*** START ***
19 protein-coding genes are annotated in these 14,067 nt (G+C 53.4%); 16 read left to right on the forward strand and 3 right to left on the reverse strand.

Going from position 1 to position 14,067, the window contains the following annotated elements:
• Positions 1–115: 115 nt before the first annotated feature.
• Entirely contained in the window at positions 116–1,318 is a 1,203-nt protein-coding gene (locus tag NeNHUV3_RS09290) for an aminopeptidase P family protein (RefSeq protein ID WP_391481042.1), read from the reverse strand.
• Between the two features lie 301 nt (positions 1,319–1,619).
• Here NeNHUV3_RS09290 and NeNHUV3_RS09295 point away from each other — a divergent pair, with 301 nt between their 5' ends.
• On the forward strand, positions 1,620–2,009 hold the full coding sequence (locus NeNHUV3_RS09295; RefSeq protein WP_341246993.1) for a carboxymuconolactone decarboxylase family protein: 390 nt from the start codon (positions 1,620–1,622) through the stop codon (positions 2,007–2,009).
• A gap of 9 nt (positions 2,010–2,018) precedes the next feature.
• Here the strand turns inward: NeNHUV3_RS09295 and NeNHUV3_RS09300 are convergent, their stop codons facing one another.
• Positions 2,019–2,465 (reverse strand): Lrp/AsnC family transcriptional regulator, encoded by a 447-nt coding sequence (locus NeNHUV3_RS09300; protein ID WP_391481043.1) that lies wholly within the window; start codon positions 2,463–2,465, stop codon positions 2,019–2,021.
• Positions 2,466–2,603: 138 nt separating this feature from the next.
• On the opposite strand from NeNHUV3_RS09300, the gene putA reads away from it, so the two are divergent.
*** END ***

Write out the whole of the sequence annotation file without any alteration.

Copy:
19 protein-coding genes are annotated in these 14,067 nt (G+C 53.4%); 16 read left to right on the forward strand and 3 right to left on the reverse strand.

Going from position 1 to position 14,067, the window contains the following annotated elements:
• Positions 1–115: 115 nt before the first annotated feature.
• Entirely contained in the window at positions 116–1,318 is a 1,203-nt protein-coding gene (locus tag NeNHUV3_RS09290) for an aminopeptidase P family protein (RefSeq protein ID WP_391481042.1), read from the reverse strand.
• Between the two features lie 301 nt (positions 1,319–1,619).
• Here NeNHUV3_RS09290 and NeNHUV3_RS09295 point away from each other — a divergent pair, with 301 nt between their 5' ends.
• On the forward strand, positions 1,620–2,009 hold the full coding sequence (locus NeNHUV3_RS09295; RefSeq protein WP_341246993.1) for a carboxymuconolactone decarboxylase family protein: 390 nt from the start codon (positions 1,620–1,622) through the stop codon (positions 2,007–2,009).
• A gap of 9 nt (positions 2,010–2,018) precedes the next feature.
• Here the strand turns inward: NeNHUV3_RS09295 and NeNHUV3_RS09300 are convergent, their stop codons facing one another.
• Positions 2,019–2,465 (reverse strand): Lrp/AsnC family transcriptional regulator, encoded by a 447-nt coding sequence (locus NeNHUV3_RS09300; protein ID WP_391481043.1) that lies wholly within the window; start codon positions 2,463–2,465, stop codon positions 2,019–2,021.
• Positions 2,466–2,603: 138 nt separating this feature from the next.
• On the opposite strand from NeNHUV3_RS09300, the gene putA reads away from it, so the two are divergent.